Gang activity in spotlight at Naperville event
By Cathy Janek For The Sun March 5, 2013 9:12AM
Deputy Court Administrator Robin Partin discusses her experience working with kids who come up in suburban gangs during the anti-gang seminar at Linden Oaks Outpatient Center on Monday, March 4, 2013 in Naperville IL. | Terence Guider-Shaw~For Sun-Times Media
Updated: April 7, 2013 6:19AM
There isn’t a community in DuPage County that doesn’t have some connection to gangs in one way or another.
That’s what Dr. Charla Waxman of Linden Oaks at Edward told a group who gathered at their facilities on Mill Street to discuss gang activity in DuPage County Monday night.
“I have been involved in DuPage County since the early 1980s and while I have seen comings and goings,” she said, “the gangs have never left and some are stronger than ever.”
Families move their kids who are involved in gang activity to Naperville from the city of Chicago, where it “rains rose petals,” she said, thinking it will eliminate the problem.
If a gang member has things that drove them to join a gang in Chicago, moving to the suburbs is not going to change their thinking, Waxman said. It will only spread the gang affiliation.
Waxman, who is also on staff with the National Gang Crime Research Center and serves on the DuPage County Task Force on Gangs, said some suburban kids may become interested in gang activity due to the “fantasy” factor where they believe they can play gangster.
Other suburban kids can become involved in a gang due to what service they can provide the gang. Waxman described one suburban boy who wanted the excitement of being with the “bad” kids and used his parents’ home for weekend parties — complete with money and a liquor cabinet.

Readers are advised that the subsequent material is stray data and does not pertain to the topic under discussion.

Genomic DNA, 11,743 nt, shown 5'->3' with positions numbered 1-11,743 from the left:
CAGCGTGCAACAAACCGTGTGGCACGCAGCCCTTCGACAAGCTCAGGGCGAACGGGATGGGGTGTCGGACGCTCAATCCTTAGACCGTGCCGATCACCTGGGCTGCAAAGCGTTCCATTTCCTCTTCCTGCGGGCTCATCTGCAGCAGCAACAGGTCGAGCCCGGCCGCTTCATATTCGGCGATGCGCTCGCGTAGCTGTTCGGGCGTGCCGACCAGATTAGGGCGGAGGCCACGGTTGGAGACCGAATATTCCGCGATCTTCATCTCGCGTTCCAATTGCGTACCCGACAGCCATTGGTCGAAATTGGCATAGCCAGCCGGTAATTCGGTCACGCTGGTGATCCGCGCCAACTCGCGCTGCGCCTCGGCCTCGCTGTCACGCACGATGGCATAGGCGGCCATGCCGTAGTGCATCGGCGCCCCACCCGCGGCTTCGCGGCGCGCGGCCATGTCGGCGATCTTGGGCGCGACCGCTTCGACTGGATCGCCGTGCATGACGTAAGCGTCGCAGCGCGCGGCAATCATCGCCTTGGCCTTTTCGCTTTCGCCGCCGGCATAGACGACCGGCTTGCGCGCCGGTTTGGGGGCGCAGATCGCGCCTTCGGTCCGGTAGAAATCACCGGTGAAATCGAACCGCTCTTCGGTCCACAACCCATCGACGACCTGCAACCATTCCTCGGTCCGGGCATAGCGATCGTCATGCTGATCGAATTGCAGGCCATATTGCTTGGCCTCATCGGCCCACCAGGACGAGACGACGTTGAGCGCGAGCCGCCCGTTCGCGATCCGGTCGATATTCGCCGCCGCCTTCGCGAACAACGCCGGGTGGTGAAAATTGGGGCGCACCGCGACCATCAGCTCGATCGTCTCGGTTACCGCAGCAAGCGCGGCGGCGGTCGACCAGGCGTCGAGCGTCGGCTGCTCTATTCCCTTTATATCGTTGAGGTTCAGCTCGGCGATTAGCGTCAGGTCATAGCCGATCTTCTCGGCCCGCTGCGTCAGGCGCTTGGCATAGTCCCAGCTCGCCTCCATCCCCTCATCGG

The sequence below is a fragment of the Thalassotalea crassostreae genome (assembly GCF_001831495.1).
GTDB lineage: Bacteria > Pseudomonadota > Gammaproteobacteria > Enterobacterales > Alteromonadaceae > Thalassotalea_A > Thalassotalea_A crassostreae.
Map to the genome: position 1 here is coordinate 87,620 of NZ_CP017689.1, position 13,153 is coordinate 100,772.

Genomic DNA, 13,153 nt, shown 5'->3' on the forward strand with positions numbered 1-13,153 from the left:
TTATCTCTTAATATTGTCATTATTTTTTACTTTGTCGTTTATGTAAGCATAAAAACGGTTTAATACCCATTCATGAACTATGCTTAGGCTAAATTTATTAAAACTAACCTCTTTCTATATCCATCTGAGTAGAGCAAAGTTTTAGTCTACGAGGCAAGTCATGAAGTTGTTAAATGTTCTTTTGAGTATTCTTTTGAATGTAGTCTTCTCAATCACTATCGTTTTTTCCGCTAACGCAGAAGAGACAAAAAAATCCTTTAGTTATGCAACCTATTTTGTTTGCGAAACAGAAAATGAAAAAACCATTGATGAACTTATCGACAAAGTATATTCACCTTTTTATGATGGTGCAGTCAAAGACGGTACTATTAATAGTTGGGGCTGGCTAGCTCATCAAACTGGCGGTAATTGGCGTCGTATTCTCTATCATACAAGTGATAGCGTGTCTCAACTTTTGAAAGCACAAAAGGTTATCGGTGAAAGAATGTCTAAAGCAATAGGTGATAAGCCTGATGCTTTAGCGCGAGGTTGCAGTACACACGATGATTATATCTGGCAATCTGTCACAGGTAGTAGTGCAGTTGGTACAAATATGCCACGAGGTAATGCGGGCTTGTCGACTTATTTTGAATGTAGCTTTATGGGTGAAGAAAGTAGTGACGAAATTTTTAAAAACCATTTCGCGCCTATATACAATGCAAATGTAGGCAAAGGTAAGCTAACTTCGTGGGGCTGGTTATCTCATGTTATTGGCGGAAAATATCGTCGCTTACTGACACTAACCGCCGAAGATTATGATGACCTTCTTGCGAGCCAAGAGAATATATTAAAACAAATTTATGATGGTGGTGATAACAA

“The parents were virtually unaware of what was going on in their home,” she added.
Other reasons why a kid can join a gang is for a sense of belonging, to get money or social connections, anger at their current state in life or other reasons, Waxman said.
Teaching resiliency to children is a key factor to reducing the likelihood of gang involvement, she said.
“No child wakes up one day and says, ‘I want to deal drugs, I want to hurt people,’” she added. “Sometimes it is tough to pinpoint if a kid’s behavior is gang-related or if he is just being a kooky kid. Gangs have made a reputation on following fashion closely enough that they are connecting to kids.”
Participants at the conference said Naperville residents need to be aware of gangs.
“Naperville and gangs. Those two words usually don’t go together,” 360 Youth Services Transition Housing Coordinator Damion Porter said.
Porter offered insight on gang activity in DuPage County.
“There are so many problems here because this is neutral territory and it is easy. The police are not well-trained to deal with this,” he said. “Chicago got diverted. The housing projects came down.”
When Section 8 housing grew in our area and more homes became rentals it opened the door for increased gang activity, he said.
Gang activity now is all about making money, Porter added.
“They are much more educated then they used to be,” he said. “They have You Tube videos. Gangs are running radio stations and releasing rap songs.”